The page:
One day recently I was discussing with a childhood friend my experiences covering NASCAR races. To my surprise her response to my newfound excitement about the sport was “Oh, I LOVE NASCAR!” I’ve known this friend for over 15 years. We graduated from high school together. I was in her wedding. We’ve had plenty of conversations about everything, and naturally as a lifelong sports lover, several of those conversations have been about sports. Never once did this friend tell me that she grew up with her grandfather watching stock car racing. She never told me that she knows about all the drivers and keeps up with the weekly standings in Sprint Cup series. She never told me that her favorite driver is Dale Earnhardt Jr. She never even mentioned NASCAR.
This is not the only story of this kind. Every time I attend a race or write an article about NASCAR, I have someone bashfully mention that they are an avid fan of the sport. It’s ok, black people. There’s nothing to be ashamed of.
Unfortunately, because of the racist stereotypes that surround NASCAR, racing has gotten a bad rap. And having attended a few races, I’m not going to front like there aren’t a few fans that make it known that you aren’t welcomed to what they think is an exclusive racing club for whites. But the sport itself, for obvious economic reasons, is extremely embracing of those from varied ethnic backgrounds. And we as blacks, as in every other aspect of this country, have a place in its history.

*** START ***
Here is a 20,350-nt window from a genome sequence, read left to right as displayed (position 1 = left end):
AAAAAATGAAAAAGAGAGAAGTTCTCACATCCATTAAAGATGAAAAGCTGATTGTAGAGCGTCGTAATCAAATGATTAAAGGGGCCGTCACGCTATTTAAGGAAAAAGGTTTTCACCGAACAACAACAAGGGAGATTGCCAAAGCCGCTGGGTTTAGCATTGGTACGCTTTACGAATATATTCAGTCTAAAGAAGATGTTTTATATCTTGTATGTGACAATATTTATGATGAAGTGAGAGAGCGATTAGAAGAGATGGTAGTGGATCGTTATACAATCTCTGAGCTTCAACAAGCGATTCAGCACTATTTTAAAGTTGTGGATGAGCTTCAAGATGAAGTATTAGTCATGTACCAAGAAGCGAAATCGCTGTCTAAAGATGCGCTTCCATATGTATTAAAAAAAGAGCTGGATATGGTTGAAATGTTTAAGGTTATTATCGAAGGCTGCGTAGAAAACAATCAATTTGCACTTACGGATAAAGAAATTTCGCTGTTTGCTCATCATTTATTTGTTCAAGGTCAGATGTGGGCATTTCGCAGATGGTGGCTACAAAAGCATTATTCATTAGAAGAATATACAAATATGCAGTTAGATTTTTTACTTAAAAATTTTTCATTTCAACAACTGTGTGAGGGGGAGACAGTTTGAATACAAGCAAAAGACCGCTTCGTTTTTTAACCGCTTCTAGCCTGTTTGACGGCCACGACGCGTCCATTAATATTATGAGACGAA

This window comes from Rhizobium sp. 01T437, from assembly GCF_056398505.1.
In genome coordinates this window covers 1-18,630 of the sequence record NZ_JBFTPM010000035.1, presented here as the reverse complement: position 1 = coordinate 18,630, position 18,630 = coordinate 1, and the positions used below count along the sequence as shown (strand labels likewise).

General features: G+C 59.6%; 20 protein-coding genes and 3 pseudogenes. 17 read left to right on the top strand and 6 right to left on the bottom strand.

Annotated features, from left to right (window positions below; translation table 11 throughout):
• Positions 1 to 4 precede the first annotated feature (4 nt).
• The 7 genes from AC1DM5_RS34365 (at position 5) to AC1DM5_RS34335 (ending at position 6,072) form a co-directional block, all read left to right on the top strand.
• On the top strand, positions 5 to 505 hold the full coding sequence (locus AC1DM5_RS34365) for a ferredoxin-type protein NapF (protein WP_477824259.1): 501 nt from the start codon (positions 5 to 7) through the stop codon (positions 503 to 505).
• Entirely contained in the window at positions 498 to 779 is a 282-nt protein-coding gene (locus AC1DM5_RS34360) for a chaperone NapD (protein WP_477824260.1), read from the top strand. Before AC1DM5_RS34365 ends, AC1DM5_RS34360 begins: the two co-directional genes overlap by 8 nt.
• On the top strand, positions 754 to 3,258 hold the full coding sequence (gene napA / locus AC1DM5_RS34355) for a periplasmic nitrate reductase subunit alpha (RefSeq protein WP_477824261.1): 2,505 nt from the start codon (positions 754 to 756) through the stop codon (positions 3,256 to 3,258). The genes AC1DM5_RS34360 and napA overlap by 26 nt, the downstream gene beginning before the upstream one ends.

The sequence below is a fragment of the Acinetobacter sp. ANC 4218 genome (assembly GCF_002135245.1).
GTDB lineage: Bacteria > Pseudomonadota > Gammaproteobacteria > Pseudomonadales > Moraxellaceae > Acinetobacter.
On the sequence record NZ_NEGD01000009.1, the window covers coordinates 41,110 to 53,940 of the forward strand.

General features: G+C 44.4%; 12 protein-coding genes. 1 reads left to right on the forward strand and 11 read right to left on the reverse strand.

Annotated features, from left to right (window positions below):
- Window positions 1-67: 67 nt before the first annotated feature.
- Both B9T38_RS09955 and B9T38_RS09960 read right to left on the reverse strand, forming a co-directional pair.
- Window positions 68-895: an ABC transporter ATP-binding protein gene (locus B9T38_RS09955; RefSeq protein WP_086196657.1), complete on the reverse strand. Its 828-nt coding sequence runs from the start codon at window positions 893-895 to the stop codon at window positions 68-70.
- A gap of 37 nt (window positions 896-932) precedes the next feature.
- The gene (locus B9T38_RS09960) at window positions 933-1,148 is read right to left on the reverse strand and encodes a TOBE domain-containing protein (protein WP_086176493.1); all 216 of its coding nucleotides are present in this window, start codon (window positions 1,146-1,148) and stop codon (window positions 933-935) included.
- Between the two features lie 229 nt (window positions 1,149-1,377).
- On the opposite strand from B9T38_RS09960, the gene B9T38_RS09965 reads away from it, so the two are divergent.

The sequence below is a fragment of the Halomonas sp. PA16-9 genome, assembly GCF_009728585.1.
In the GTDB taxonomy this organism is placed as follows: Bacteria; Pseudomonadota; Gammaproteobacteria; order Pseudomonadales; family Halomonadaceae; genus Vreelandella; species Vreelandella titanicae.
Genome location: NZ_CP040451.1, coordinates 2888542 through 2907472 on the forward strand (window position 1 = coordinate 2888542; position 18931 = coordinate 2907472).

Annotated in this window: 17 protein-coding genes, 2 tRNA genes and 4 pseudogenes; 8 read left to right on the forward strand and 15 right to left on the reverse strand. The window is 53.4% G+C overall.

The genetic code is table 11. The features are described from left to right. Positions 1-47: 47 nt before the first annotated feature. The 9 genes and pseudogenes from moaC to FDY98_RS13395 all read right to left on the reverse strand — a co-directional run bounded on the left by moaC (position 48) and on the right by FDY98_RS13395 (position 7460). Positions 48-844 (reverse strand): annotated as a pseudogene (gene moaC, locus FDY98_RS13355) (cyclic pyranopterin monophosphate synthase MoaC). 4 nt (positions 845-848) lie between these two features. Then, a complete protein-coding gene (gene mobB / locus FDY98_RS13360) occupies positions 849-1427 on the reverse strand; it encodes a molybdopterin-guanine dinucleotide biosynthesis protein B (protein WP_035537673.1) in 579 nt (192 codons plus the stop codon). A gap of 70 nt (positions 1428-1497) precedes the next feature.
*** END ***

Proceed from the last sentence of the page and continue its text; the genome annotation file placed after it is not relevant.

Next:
From pioneers Charlie Scott, who in 1956 was the first African-American to compete in a NASCAR race, and Wendell Scott who was the first black to win a NASCAR race in 1963 and had a very successful stock car career, to Darrell Wallace Jr. and Ryan Gifford, two up-and-coming drivers primed to make waves in the Sprint Cup series in the future, there’s no reason any African-Americans should feel like they have to whisper that they are fans.
Whether you are from the back roads of Darlington, SC or the small town of Kannapolis, NC, racing has been a part of your history. Whether your grandfather listened to the races on the radio or your father watched them on TV, you have a historical connection to the sport. So, the next time you’re in a group of people who are discussing sports, don’t be too shy to mention NASCAR. You might be surprised who shares the same love you do.